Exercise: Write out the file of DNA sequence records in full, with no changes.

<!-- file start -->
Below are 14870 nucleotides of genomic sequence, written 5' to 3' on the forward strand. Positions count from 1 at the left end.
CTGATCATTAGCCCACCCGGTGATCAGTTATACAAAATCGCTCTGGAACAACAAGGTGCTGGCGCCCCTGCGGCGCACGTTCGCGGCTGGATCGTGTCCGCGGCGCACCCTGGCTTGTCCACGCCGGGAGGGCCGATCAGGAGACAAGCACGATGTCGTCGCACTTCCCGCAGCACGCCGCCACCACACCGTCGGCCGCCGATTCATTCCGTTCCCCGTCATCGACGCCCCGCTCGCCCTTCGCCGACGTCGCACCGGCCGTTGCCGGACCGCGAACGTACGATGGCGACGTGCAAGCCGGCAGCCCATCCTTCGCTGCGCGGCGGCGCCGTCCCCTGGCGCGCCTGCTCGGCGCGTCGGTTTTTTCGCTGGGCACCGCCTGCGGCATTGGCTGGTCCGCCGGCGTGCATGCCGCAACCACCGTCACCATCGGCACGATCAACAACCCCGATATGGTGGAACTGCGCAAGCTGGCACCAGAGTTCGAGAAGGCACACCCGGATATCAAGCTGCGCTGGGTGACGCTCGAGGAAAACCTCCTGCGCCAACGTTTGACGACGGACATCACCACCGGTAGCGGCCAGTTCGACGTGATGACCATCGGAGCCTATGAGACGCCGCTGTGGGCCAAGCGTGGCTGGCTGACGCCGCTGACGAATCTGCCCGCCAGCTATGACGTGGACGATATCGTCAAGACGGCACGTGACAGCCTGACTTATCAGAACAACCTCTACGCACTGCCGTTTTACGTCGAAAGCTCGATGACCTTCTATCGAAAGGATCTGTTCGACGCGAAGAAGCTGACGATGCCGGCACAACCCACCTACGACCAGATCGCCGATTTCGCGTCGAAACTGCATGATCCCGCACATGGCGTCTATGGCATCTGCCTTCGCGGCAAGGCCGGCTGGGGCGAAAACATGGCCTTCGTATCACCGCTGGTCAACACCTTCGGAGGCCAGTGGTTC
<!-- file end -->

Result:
Below are 14870 nucleotides of genomic sequence, written 5' to 3' on the forward strand. Positions count from 1 at the left end.
CTGATCATTAGCCCACCCGGTGATCAGTTATACAAAATCGCTCTGGAACAACAAGGTGCTGGCGCCCCTGCGGCGCACGTTCGCGGCTGGATCGTGTCCGCGGCGCACCCTGGCTTGTCCACGCCGGGAGGGCCGATCAGGAGACAAGCACGATGTCGTCGCACTTCCCGCAGCACGCCGCCACCACACCGTCGGCCGCCGATTCATTCCGTTCCCCGTCATCGACGCCCCGCTCGCCCTTCGCCGACGTCGCACCGGCCGTTGCCGGACCGCGAACGTACGATGGCGACGTGCAAGCCGGCAGCCCATCCTTCGCTGCGCGGCGGCGCCGTCCCCTGGCGCGCCTGCTCGGCGCGTCGGTTTTTTCGCTGGGCACCGCCTGCGGCATTGGCTGGTCCGCCGGCGTGCATGCCGCAACCACCGTCACCATCGGCACGATCAACAACCCCGATATGGTGGAACTGCGCAAGCTGGCACCAGAGTTCGAGAAGGCACACCCGGATATCAAGCTGCGCTGGGTGACGCTCGAGGAAAACCTCCTGCGCCAACGTTTGACGACGGACATCACCACCGGTAGCGGCCAGTTCGACGTGATGACCATCGGAGCCTATGAGACGCCGCTGTGGGCCAAGCGTGGCTGGCTGACGCCGCTGACGAATCTGCCCGCCAGCTATGACGTGGACGATATCGTCAAGACGGCACGTGACAGCCTGACTTATCAGAACAACCTCTACGCACTGCCGTTTTACGTCGAAAGCTCGATGACCTTCTATCGAAAGGATCTGTTCGACGCGAAGAAGCTGACGATGCCGGCACAACCCACCTACGACCAGATCGCCGATTTCGCGTCGAAACTGCATGATCCCGCACATGGCGTCTATGGCATCTGCCTTCGCGGCAAGGCCGGCTGGGGCGAAAACATGGCCTTCGTATCACCGCTGGTCAACACCTTCGGAGGCCAGTGGTTC